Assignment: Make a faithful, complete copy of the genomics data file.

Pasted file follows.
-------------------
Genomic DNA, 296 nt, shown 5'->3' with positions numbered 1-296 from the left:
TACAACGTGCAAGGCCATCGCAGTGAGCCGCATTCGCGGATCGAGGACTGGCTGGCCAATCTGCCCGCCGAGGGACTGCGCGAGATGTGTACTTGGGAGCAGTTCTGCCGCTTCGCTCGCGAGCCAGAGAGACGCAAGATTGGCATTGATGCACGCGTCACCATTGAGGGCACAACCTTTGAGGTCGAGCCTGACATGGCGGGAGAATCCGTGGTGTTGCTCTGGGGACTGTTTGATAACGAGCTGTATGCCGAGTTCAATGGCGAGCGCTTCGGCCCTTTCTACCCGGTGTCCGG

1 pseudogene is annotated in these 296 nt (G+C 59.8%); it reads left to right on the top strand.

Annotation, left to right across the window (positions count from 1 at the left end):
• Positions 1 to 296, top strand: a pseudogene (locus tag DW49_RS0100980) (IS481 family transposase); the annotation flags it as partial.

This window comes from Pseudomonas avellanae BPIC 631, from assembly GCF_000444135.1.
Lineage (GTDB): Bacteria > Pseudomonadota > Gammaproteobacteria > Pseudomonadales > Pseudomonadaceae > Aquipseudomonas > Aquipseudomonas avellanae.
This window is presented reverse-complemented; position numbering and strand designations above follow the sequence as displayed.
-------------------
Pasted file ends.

Genomic DNA, 296 nt, shown 5'->3' with positions numbered 1-296 from the left:
TACAACGTGCAAGGCCATCGCAGTGAGCCGCATTCGCGGATCGAGGACTGGCTGGCCAATCTGCCCGCCGAGGGACTGCGCGAGATGTGTACTTGGGAGCAGTTCTGCCGCTTCGCTCGCGAGCCAGAGAGACGCAAGATTGGCATTGATGCACGCGTCACCATTGAGGGCACAACCTTTGAGGTCGAGCCTGACATGGCGGGAGAATCCGTGGTGTTGCTCTGGGGACTGTTTGATAACGAGCTGTATGCCGAGTTCAATGGCGAGCGCTTCGGCCCTTTCTACCCGGTGTCCGG

1 pseudogene is annotated in these 296 nt (G+C 59.8%); it reads left to right on the top strand.

Annotation, left to right across the window (positions count from 1 at the left end):
• Positions 1 to 296, top strand: a pseudogene (locus tag DW49_RS0100980) (IS481 family transposase); the annotation flags it as partial.

This window comes from Pseudomonas avellanae BPIC 631, from assembly GCF_000444135.1.
Lineage (GTDB): Bacteria > Pseudomonadota > Gammaproteobacteria > Pseudomonadales > Pseudomonadaceae > Aquipseudomonas > Aquipseudomonas avellanae.
This window is presented reverse-complemented; position numbering and strand designations above follow the sequence as displayed.